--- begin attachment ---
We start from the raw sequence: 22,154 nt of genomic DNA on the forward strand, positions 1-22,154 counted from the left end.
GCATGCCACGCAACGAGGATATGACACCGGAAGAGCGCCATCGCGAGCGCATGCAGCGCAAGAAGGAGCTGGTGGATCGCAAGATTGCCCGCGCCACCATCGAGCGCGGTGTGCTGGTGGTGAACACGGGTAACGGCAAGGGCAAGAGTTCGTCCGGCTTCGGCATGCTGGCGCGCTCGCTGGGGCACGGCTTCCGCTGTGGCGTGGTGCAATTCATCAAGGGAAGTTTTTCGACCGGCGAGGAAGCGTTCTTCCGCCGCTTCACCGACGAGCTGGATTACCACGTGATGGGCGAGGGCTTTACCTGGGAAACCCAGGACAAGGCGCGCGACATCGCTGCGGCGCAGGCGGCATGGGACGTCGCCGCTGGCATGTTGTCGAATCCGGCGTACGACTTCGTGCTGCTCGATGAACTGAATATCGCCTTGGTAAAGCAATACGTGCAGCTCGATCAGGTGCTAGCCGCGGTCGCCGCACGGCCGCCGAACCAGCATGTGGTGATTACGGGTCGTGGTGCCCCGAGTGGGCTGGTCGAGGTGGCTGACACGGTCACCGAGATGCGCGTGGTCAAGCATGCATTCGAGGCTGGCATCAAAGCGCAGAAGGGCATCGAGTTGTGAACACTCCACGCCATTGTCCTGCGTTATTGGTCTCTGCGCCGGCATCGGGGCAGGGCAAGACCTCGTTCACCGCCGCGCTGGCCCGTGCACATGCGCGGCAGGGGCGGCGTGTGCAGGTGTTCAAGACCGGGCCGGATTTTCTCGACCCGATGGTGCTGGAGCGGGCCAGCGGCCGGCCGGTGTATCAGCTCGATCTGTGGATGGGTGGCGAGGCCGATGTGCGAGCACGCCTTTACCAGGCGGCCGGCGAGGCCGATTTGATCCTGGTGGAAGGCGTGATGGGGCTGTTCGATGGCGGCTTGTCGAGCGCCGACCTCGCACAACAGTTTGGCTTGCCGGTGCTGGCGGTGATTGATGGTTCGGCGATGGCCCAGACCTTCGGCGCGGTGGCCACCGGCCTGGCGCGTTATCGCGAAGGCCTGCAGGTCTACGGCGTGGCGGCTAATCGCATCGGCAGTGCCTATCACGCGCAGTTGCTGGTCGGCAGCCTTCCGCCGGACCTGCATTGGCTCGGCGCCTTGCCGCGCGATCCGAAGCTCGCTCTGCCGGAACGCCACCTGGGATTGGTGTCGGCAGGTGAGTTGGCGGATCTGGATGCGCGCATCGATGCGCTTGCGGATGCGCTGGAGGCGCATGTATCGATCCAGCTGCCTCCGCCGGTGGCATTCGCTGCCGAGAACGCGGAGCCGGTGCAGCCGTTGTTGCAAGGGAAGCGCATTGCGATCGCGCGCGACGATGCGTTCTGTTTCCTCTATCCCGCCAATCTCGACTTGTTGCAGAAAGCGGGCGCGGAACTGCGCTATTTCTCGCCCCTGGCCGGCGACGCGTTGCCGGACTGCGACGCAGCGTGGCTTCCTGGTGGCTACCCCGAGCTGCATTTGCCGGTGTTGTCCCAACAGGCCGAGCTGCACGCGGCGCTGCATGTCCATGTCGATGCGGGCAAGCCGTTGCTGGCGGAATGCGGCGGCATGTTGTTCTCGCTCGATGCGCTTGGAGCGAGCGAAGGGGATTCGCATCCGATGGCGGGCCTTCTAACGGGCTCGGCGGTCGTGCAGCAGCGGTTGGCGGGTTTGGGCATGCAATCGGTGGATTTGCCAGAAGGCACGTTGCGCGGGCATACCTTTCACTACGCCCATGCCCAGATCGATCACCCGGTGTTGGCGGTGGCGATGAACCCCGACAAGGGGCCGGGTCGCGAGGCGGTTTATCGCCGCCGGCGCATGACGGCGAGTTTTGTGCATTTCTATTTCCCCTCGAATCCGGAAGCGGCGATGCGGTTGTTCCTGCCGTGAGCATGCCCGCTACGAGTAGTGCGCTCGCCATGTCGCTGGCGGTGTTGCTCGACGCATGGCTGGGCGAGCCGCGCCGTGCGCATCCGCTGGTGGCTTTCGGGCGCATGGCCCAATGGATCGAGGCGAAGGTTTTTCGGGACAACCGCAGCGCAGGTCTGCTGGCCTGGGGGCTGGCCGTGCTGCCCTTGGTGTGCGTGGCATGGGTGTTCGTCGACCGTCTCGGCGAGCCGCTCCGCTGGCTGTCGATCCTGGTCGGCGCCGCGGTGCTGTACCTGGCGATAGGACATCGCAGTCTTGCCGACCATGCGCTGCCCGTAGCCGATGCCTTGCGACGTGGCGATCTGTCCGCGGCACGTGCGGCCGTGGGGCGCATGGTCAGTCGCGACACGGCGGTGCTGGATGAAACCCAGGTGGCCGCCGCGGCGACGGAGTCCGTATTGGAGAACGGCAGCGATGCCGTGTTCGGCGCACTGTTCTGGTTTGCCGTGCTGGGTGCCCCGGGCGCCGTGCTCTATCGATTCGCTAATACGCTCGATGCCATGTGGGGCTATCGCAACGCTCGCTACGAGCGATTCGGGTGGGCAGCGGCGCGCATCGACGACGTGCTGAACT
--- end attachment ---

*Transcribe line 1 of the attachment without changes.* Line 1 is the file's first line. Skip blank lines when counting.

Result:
We start from the raw sequence: 22,154 nt of genomic DNA on the forward strand, positions 1-22,154 counted from the left end.